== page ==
Letters of C. G. Jung: Volume 2, 1951-1961

To Michael A . Ledeen

Dear Mr. Ledeen, 19 January 1961

I gather from your letter that your immediate wish is to have some suggestions for your forthcoming sermon on the problem of Job.

As you yourself realize, one hour is hardly enough to deal with such a big problem satisfactorily.

I would suggest a reduction of your programme, namely that you deal with its important aspect.

It would be the fundamental fact of the pair of opposites united in the image of God, i.e., Yahweh.

The two are Love and Fear, which presuppose an apparently irreconcilable contradiction.

Yet such an opposition must be expected wherever we are confronted with an immense energy.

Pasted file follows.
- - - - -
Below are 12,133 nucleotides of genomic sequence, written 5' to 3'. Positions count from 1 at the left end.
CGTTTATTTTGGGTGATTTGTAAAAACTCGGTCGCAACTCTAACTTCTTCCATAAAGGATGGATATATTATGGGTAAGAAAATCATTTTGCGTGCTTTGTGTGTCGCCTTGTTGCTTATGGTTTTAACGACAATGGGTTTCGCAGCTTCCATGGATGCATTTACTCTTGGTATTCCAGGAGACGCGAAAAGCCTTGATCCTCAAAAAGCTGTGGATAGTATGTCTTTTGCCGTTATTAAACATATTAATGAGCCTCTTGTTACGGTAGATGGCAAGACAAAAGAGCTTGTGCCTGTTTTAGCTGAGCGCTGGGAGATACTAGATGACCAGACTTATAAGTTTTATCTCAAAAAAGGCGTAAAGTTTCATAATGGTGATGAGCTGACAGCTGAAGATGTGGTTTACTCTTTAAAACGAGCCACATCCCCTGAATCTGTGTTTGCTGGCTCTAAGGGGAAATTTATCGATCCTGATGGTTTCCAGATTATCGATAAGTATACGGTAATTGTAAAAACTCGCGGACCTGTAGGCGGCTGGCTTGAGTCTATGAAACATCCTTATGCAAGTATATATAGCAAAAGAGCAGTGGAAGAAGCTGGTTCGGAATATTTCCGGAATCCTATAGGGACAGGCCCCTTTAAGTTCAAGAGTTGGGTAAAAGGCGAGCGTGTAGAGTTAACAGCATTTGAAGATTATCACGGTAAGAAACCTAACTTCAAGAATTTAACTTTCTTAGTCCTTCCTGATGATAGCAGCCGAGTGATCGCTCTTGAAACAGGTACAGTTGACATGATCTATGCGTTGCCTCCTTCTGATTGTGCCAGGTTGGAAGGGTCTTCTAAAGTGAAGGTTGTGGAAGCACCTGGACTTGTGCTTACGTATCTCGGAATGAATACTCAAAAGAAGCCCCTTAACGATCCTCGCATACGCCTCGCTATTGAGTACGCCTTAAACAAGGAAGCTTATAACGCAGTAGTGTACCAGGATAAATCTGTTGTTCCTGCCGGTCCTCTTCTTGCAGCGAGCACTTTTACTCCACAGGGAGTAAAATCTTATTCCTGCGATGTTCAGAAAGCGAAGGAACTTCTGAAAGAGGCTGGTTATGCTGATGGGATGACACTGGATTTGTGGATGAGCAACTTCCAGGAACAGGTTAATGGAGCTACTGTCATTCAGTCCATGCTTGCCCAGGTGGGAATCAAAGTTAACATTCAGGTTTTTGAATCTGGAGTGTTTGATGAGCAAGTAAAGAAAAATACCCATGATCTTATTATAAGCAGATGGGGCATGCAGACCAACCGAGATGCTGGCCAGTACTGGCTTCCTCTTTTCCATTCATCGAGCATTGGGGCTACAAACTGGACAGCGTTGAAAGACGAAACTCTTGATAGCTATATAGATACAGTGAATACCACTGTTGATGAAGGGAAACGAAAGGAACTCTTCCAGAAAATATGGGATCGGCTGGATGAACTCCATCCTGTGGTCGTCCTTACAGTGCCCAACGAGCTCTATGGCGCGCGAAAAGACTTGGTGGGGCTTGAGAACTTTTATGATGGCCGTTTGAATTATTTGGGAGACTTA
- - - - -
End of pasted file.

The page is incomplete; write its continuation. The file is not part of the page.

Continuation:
There is no dynamic manifestation without a corresponding initial tension which provided the necessary energy.

If we suppose the deity to be a dynamic phenomenon in our experience, its origin must be an opposition or a paradox.

Job obviously is confronted with this problem and he even expresses his conviction that God will help him against God.

As the monotheistic tendency always tries to postulate or to construct an anthropomorphic unity of the God-image, it is strange and painful to us to admit a paradoxical or a contradictory God-image.

If we try to realize what the full acceptance of such an image means, we will soon discover why most people are afraid of it.

This problem is so difficult that its discussion will fill an hour easily.

This in spite of the fact that it is an old truth.

I was quite interested to learn from your letter that my ideas have appealed to you.

Sincerely yours,

C.G. Jung ~Carl Jung, Letters Vol. II, Page 623